Genome-wide analysis of histone H3 acetylation patterns in AML identifies PRDX2 as an epigenetically silenced tumor suppressor gene
Publication: Research - peer-review › Journal article – Annual report year: 2012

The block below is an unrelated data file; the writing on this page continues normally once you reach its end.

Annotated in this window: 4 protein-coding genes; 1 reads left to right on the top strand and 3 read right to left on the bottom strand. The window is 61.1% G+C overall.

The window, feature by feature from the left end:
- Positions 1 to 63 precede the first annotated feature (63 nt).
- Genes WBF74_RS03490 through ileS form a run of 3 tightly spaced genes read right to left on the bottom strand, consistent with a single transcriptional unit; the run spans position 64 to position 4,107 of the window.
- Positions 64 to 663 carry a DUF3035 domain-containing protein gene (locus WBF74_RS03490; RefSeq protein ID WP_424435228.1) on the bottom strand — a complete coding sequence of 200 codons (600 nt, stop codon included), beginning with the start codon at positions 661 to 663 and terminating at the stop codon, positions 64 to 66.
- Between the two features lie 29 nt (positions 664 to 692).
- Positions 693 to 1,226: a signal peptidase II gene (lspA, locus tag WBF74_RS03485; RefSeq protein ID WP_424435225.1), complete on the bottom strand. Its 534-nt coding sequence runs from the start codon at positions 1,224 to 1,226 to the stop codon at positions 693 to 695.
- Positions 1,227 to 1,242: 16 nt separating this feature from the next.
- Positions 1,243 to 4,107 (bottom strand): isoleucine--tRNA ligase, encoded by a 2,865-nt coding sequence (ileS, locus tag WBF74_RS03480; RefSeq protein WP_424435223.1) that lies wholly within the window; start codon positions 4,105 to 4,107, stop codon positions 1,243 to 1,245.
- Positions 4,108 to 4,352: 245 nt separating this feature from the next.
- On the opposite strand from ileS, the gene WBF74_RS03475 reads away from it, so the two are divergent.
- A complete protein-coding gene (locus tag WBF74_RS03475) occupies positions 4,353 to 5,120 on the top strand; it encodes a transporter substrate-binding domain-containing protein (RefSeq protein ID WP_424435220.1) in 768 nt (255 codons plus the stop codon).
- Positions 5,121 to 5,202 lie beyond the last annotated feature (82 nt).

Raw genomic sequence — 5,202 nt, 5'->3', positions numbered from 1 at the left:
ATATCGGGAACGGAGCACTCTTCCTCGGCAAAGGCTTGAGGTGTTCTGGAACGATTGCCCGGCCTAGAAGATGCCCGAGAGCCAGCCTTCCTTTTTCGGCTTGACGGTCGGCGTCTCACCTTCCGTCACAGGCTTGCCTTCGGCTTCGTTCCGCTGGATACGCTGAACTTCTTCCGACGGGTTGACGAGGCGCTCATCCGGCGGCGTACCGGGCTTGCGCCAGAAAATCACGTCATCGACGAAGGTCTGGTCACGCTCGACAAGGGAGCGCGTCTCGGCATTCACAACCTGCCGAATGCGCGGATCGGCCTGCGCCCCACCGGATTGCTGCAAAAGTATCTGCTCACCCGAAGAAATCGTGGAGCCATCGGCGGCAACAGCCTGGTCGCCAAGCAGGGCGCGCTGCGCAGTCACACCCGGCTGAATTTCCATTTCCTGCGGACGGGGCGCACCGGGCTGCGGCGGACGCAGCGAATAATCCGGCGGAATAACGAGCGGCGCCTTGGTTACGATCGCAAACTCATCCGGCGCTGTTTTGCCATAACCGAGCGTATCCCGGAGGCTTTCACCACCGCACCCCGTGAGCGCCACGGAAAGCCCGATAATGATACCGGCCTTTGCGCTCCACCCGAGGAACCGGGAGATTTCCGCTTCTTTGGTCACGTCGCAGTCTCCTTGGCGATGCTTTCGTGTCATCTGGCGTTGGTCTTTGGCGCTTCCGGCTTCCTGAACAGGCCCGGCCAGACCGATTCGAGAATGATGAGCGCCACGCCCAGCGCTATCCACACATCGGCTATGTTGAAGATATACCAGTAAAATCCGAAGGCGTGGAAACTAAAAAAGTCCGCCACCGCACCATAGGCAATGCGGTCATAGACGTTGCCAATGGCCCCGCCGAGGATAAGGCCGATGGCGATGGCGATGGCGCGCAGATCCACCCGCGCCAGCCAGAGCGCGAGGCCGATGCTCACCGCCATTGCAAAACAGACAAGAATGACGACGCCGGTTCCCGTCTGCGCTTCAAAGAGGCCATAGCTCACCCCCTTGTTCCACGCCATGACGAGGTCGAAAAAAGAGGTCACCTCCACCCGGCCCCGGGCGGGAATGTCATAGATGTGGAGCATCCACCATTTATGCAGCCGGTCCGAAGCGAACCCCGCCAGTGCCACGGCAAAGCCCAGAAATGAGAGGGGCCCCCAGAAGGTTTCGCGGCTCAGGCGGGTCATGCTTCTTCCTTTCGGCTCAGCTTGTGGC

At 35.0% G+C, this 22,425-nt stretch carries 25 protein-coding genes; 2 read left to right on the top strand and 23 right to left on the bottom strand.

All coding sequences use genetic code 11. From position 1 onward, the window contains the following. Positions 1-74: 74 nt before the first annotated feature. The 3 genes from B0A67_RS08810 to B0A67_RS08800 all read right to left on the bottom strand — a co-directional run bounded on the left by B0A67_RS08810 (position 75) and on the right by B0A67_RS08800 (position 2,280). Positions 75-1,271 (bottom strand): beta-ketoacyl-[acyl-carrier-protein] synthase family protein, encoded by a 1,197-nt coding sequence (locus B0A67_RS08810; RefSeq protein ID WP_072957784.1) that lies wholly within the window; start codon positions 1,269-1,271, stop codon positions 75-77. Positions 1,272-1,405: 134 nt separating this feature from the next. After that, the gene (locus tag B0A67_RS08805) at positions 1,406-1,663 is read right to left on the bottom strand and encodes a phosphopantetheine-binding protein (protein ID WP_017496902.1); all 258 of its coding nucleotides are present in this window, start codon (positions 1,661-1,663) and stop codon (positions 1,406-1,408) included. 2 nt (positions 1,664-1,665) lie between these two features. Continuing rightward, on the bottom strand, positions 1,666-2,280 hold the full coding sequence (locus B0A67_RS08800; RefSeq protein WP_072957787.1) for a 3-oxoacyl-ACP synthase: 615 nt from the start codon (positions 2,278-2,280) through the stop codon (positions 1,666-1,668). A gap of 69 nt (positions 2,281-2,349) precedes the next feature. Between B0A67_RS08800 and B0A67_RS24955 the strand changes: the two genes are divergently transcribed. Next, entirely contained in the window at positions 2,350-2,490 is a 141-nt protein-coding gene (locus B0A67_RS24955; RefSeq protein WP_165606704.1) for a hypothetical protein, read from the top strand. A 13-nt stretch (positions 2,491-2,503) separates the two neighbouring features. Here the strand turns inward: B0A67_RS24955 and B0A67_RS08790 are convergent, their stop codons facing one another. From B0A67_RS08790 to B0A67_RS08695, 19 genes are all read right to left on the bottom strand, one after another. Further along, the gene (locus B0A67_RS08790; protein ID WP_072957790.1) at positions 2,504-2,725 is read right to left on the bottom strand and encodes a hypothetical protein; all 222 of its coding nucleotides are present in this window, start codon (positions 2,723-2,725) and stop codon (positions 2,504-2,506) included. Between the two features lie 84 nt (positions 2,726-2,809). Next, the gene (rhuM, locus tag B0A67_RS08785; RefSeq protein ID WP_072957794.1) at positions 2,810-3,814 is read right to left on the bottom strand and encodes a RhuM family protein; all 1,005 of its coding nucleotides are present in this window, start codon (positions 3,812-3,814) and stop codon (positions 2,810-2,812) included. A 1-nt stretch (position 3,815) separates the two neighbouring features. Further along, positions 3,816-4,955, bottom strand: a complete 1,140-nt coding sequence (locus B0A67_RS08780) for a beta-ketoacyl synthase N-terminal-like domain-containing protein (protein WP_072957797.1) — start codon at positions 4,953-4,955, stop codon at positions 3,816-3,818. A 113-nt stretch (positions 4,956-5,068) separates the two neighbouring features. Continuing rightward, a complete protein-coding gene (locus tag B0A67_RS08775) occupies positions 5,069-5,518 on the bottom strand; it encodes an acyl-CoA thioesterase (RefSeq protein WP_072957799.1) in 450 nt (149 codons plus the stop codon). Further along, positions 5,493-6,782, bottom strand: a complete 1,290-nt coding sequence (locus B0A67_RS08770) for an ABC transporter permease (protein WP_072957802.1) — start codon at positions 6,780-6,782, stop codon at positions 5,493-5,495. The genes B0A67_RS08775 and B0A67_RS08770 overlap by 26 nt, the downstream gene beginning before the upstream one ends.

With the use of ChIP on microarray assays in primary leukemia samples, we report that acute myeloid leukemia (AML) blasts exhibit significant alterations in histone H3 acetylation (H3Ac) levels at > 1000 genomic loci compared with CD34+ progenitor cells. Importantly, core promoter regions tended to have lower H3Ac levels in AML compared with progenitor cells, which suggested that a large number of genes are epigenetically silenced in AML. Intriguingly, we identified peroxiredoxin 2 (PRDX2) as a novel potential tumor suppressor gene in AML. H3Ac was decreased at the PRDX2 gene promoter in AML, which correlated with low mRNA and protein expression. We also observed DNA hypermethylation at the PRDX2 promoter in AML. Low protein expression of the antioxidant PRDX2 gene was clinically associated with poor prognosis in patients with AML. Functionally, PRDX2 acted as inhibitor of myeloid cell growth by reducing levels of reactive oxygen species (ROS) generated in response to cytokines. Forced PRDX2 expression inhibited c-Myc–induced leukemogenesis in vivo on BM transplantation in mice. Taken together, epigenome-wide analyses of H3Ac in AML led to the identification of PRDX2 as an epigenetically silenced growth suppressor, suggesting a possible role of ROS in the malignant phenotype in AML.
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